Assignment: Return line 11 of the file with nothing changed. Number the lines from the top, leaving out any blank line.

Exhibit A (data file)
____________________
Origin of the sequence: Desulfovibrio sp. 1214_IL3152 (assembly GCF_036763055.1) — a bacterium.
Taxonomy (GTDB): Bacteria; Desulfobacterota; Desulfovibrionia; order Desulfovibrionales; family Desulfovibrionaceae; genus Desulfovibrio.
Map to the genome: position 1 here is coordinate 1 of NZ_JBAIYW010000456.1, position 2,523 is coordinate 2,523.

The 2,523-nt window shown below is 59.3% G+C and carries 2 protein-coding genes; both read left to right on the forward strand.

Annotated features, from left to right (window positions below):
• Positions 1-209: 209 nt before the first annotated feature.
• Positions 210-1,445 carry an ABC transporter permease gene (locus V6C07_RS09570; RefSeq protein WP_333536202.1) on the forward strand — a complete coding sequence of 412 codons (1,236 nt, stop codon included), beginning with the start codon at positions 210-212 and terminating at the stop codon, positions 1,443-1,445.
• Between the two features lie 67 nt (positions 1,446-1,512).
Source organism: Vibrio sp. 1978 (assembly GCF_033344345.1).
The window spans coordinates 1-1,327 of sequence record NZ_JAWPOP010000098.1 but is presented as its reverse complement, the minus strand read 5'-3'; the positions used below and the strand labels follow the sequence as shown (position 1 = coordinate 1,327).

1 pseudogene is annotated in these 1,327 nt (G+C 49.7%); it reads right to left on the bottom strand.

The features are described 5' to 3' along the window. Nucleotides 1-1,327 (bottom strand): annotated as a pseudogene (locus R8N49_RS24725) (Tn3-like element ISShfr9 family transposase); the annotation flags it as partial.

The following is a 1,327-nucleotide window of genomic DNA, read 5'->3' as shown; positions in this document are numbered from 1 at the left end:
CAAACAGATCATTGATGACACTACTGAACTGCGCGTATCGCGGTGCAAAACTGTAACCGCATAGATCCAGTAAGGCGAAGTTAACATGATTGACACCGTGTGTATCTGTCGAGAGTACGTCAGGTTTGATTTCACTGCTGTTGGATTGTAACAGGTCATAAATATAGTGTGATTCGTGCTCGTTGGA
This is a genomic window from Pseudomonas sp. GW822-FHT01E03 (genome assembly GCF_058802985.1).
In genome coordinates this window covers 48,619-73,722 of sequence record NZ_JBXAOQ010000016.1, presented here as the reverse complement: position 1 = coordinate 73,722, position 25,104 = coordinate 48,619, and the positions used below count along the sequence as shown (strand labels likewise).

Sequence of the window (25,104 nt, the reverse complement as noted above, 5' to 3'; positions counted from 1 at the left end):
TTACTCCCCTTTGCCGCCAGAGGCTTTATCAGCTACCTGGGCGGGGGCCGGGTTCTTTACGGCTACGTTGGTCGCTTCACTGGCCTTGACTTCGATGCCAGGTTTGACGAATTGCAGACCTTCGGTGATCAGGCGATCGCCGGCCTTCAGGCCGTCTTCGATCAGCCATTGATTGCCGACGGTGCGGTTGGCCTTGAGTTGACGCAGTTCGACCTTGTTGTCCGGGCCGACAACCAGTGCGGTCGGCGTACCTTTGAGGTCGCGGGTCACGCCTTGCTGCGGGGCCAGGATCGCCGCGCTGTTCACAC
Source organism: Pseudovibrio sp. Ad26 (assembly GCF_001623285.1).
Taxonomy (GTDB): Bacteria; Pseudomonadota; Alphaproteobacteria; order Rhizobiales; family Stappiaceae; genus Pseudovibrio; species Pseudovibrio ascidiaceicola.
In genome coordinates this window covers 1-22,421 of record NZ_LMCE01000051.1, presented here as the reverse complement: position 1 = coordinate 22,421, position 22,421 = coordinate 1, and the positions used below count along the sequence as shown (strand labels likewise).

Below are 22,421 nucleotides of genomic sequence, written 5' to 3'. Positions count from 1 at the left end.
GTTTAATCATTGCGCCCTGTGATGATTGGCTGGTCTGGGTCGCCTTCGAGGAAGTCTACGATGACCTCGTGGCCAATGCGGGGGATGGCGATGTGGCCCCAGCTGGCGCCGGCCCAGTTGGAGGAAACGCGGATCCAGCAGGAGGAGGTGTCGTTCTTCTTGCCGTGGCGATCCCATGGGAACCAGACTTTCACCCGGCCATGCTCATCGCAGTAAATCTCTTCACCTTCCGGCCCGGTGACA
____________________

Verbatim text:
1 pseudogene is annotated in these 1,327 nt (G+C 49.7%); it reads right to left on the bottom strand.